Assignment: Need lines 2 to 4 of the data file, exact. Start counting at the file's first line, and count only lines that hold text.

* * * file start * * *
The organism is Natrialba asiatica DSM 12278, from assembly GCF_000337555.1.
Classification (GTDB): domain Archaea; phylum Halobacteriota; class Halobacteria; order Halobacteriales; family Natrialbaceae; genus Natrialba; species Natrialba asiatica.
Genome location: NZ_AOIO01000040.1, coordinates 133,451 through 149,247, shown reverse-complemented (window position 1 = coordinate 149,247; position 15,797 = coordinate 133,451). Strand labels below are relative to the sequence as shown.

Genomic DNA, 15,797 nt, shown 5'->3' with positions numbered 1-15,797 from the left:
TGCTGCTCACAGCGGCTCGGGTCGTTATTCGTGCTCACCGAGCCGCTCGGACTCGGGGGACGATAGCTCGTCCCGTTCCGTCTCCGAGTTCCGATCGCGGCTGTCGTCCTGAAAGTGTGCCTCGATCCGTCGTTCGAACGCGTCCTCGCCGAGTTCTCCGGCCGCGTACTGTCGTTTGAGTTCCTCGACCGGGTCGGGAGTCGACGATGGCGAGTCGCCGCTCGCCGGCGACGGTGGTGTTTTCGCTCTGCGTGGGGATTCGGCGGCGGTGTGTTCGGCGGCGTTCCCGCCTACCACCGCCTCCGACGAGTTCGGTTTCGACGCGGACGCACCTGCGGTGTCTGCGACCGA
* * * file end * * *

Classification (GTDB): domain Archaea; phylum Halobacteriota; class Halobacteria; order Halobacteriales; family Natrialbaceae; genus Natrialba; species Natrialba asiatica.
Genome location: NZ_AOIO01000040.1, coordinates 133,451 through 149,247, shown reverse-complemented (window position 1 = coordinate 149,247; position 15,797 = coordinate 133,451). Strand labels below are relative to the sequence as shown.

Genomic DNA, 15,797 nt, shown 5'->3' with positions numbered 1-15,797 from the left: